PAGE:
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Jurassic World director opens up about controversial portrayal of women in film

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Plus, that questionable death

Jurassic World Owen and Claire

When Jurassic World was first released, many questioned the portrayal of lead actress Bryce Dallas Howard’s character, Claire. Dozens of thinkpieces were written about how ludicrous it was to have Howard running around in heels while managing the dinosaur-filled theme park. Others also questioned the unnecessary death of Claire’s assistant, Zara, and why Trevorrow felt the need to include it.

For the most part, Trevorrow has shied away from answering these questions, but on a recent Jurassic Outpost podcast (uncovered by HitFix), the director spoke at length about the way people perceived the characters. Trevorrow said that he hoped people realized there was a difference between how they intended the characters to be taken and how they actually were by audiences.

“You know, I set out to make a movie with the female hero who is flawed and complex,” Trevorrow said. “Who makes a crucial mistake of trusting technology over her instincts. Whose respect for these animals evolves and changes her in a major way, and who saves everyone at the end while they're all trapped and helpless.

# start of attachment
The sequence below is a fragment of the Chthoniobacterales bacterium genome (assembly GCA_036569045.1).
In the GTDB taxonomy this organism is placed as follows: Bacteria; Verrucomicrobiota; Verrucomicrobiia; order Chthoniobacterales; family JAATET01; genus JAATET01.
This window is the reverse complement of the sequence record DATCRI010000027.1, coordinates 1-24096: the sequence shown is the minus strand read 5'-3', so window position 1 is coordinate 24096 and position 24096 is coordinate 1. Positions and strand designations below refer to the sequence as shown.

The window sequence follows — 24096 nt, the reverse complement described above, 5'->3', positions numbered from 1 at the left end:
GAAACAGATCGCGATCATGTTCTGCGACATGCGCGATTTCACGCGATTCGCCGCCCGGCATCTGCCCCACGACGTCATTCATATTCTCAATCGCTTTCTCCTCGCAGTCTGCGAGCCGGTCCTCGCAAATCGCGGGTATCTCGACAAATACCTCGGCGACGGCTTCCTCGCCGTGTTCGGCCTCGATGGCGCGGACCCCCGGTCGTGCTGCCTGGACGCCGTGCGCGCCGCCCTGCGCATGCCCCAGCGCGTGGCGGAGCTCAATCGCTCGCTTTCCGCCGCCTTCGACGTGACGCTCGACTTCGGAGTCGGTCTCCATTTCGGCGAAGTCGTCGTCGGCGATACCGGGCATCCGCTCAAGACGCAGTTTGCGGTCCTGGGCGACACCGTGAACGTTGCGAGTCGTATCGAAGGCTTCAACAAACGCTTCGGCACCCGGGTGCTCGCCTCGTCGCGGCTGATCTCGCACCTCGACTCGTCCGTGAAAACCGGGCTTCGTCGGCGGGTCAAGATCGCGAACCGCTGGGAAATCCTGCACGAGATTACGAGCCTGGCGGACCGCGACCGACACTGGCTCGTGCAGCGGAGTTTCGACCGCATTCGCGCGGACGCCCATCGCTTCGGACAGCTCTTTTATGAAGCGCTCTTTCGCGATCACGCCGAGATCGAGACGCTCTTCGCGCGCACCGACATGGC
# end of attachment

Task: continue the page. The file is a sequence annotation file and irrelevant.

“And she does it all in heels. Not by choice but because she had no other option and she wasn’t going to let uncomfortable shoes stop her from being a total badass and getting shit done.”

While Howard and co-star Chris Pratt defended the decision for Claire to wear high heels, there have been rumors that the sequel will not feature the controversial shoes. It’s not the only aspect of the film Trevorrow opened up about, either. Another decision he was called out for was killing off Zara, Claire’s assistant. The death was considered cruel and unnecessary by many critics, and Trevorrow said that was always their intention.

“And Zara was about trying to surprise moviegoers, who I think can see everything coming,” Trevorrow said. “We're all screenwriters. We're all screenwriters, and an earned death — that's a screenwriting term — to me, unearned death is the definition of terror.”

The full podcast, which goes over other aspects of the film including how they worked with new CGI technologies to make it as realistic as possible, can be listened to here.